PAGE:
Talking about Brookline natives ...

Federal Judge Timothy S. Black recently wrote an opinion agreeing to an injunction of an anti-abortion law in Ohio. He opened his opinion in effect trolling Jeff Sessions.

His Wikipedia page cites him as being born in Brookline, Massachusetts.

Shag from Brookline said...

Regarding my 12:16 PM comment on Sessions, check out this post at Daily Kos today:

Query: Does it take a liar to know a liar?

Shag from Brookline said...

A recent article in the WaPo on the McCabe firing includes this reminder:

"Trump in the past has masqueraded as a fake publicist by the name of John Miller or John Barron to leak flattering or boastful details about himself to tabloid reporters."

What's in a name? A Trump by any other name smells the same. Let's add "David Dennison" to the list to watch out for.

Speaking of "Stormy" doings, over at Balkinization Mark Graber and Jack Balkin have interesting posts.

Shag from Brookline said...

It has been reported that Trump, as President, has employed NDAs for senior White House staff, bringing a "Stormy" response from the ACLU at:

Ruth Marcus at WaPo had a recent column on such NDs. If the late George Carlin were still with us [I miss him], we might expect a "Hippy, Dippy" political weather (whether?) report.

Query: Should the media, in dealing with current and former Trump White House officials inquire into whether they have entered into NDAs? I understand the Executive is not subject to FOIA requests. Can Congress or Special Counsel Mueller issue subpoenas for any such NDAs?

John Barron said...


Thought about changing my nom de guerre--already changed my Twitter handle. Troll his tweets frequently. :)

And yes, Trump's actions were all about TrumPutin. He's messing his Depends, and we all know it. Let's at least dispense with the obvious.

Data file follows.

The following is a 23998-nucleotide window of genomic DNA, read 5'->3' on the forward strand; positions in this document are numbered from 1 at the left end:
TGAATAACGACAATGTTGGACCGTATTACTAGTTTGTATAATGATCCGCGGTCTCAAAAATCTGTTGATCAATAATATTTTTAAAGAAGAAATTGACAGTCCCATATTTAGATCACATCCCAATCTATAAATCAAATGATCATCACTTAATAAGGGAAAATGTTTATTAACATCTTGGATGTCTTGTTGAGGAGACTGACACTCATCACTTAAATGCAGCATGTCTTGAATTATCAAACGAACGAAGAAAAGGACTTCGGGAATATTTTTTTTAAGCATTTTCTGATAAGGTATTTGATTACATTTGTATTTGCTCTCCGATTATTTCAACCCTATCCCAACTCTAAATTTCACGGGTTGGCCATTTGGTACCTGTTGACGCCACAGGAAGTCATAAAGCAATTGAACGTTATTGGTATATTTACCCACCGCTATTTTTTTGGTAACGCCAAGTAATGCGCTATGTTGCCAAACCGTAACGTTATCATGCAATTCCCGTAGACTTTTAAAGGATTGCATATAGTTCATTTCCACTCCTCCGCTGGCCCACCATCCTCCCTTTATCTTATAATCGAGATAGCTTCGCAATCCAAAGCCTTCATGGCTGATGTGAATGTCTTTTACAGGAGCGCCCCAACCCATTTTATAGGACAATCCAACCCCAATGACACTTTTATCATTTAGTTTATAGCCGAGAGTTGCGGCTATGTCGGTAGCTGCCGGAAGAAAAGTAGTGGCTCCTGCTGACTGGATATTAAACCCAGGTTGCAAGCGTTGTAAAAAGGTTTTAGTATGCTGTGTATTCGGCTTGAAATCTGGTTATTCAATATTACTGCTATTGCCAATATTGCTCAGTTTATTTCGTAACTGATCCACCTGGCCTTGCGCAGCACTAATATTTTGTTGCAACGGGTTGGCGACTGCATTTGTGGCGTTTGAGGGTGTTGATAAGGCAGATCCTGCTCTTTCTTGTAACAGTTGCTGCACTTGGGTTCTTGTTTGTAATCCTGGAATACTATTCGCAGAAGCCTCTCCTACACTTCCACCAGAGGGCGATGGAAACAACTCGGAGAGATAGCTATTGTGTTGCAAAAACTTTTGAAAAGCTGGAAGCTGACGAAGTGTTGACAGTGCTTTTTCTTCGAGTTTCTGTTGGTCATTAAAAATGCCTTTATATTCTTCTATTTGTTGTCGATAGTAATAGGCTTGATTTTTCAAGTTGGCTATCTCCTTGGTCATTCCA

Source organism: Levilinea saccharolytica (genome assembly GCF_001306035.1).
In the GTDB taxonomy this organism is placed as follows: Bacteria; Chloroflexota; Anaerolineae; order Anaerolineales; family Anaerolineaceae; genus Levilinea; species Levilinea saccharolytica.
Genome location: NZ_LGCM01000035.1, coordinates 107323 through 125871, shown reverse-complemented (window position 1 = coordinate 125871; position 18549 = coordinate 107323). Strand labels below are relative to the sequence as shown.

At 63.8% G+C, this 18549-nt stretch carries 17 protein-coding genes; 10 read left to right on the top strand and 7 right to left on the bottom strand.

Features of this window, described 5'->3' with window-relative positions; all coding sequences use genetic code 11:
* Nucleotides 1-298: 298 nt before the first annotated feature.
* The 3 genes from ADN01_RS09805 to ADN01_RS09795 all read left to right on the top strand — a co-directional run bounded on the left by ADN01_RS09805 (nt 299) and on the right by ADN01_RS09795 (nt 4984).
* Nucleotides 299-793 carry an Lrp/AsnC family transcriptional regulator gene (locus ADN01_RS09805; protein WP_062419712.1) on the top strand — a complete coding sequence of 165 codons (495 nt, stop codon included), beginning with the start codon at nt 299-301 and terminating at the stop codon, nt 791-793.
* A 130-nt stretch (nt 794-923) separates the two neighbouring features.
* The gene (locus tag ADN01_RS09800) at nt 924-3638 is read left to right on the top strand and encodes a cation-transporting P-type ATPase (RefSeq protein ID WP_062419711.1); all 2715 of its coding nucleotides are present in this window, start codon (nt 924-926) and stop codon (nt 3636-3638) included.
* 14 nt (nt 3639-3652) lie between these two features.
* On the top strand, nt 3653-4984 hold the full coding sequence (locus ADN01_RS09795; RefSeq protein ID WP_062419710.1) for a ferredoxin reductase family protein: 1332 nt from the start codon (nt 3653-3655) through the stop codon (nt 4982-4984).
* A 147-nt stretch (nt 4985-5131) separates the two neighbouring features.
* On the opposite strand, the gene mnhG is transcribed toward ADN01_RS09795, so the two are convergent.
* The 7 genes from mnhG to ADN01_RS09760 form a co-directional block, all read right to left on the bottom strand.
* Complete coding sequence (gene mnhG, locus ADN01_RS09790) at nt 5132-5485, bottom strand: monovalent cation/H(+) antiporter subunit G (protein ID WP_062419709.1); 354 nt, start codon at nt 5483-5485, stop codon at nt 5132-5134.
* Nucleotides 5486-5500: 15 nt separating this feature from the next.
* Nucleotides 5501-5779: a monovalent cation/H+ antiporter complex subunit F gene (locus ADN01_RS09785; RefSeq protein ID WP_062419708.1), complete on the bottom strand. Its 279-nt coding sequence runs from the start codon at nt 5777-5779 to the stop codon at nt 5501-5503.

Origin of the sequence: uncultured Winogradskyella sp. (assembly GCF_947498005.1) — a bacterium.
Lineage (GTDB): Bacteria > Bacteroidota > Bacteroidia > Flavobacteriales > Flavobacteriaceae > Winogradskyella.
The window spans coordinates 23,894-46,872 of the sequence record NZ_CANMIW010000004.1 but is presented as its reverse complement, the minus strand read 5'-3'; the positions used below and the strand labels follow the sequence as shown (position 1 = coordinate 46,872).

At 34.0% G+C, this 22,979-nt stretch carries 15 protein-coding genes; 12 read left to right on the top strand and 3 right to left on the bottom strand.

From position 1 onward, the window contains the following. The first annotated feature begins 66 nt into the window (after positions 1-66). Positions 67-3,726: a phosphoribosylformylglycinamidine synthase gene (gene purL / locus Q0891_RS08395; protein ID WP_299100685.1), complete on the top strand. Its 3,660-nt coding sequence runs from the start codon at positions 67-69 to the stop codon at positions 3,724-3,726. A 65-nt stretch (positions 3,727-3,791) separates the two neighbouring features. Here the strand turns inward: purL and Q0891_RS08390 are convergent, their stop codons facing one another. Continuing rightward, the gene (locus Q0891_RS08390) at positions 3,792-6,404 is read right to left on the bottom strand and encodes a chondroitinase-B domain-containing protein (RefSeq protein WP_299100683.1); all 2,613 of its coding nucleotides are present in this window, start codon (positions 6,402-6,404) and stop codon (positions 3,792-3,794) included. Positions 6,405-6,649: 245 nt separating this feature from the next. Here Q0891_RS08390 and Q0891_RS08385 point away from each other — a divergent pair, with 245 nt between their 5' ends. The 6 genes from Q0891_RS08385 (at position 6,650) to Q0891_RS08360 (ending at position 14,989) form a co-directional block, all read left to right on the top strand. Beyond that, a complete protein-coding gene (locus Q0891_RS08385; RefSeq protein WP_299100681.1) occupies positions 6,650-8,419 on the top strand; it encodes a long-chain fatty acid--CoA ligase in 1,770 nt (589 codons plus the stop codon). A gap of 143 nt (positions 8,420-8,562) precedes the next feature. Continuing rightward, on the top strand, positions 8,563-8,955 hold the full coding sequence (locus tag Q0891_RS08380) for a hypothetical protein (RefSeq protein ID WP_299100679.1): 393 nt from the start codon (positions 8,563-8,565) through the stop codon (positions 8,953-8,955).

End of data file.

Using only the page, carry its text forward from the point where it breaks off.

If we gave Sessions credit for cleverness, his play isn't half-bad. Were he to refuse to fire McCabe, his head would be on the chopping-block. He gets replaced by Pruitt, who can step in immediately because he has already been run the confirmation gauntlet. Pruitt leans on Rosenstein ... who either leans on Mueller or gets axed.

According to the WaPo, Sessions recused himself from all matters arising from the 2016 campaign. Assuming that the incident in question has something to do with how the HRC investigation was conducted, he couldn't be the fair and impartial decision-maker that McCabe was entitled to. He fools Trump into thinking that he did his master's bidding, knowing all the while that McCabe would win his DP challenge.

Reminds me of a sub-plot from a Harry Potter movie.

Still, the "politics voids everything" argument would seem to be a fairly thin thread. Everything in DC is driven by politics; assuming that the IG report wasn't infected by politics, Trump has a pretext for taking action. Though Trump is loyal to no one, he demands an absolute loyalty from subordinates; vindictiveness is a dog-bites-man story. But it could have happened without Russia.

The idea that Trump's (stipulated, herein) animus toward Hispanics precludes him from abolishing DACA when a Hispanic President could have done so is fifty shades of daft. By the same token, one can argue that the Take Care Clause imposes a fiduciary duty on POTUS, but one wonders how far that obligation goes in a pretextual firing.

Comey was a cleaner case.

Shag from Brookline said...

"Nom de guerre"? I thought it was more a "nom d'aplomb." But it's curious that Trump's son with Melania was named "Barron." Was that his or her choice, or is there a Harry Potter sub-plot?

Shag from Brookline said...

Trump's tweet to Putin: "Congratulations on your reelection to your second term as President of Russia with your 'Spirit of '76' victory on your quest to 'Make Russia Great Again.' It has been reported that your voters were inspired by my election in 2016. I'm glad to return the favor."

Obviously a FAKE TWEET!

Shag from Brookline said...

For some reason, Nixon's "dirty tricks" team comes to mind with the revelations of Cambridge Analytica.